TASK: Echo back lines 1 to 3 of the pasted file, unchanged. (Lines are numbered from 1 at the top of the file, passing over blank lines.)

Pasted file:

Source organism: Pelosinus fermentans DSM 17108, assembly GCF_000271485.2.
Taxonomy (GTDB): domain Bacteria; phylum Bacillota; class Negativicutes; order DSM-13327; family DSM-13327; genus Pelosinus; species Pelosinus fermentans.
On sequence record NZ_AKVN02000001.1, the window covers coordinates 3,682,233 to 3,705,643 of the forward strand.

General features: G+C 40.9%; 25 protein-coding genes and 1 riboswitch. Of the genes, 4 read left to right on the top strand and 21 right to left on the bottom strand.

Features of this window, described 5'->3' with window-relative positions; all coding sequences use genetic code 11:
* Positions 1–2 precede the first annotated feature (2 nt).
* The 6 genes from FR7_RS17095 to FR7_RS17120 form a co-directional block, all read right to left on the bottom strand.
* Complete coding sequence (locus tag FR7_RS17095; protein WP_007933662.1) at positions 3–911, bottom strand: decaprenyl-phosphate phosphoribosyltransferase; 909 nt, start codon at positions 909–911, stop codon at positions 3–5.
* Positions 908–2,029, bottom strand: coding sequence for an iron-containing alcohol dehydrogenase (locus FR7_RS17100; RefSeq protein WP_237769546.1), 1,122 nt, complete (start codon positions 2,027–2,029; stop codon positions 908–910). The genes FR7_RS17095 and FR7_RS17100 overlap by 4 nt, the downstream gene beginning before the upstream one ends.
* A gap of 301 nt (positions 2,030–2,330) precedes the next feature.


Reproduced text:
Source organism: Pelosinus fermentans DSM 17108, assembly GCF_000271485.2.
Taxonomy (GTDB): domain Bacteria; phylum Bacillota; class Negativicutes; order DSM-13327; family DSM-13327; genus Pelosinus; species Pelosinus fermentans.
On sequence record NZ_AKVN02000001.1, the window covers coordinates 3,682,233 to 3,705,643 of the forward strand.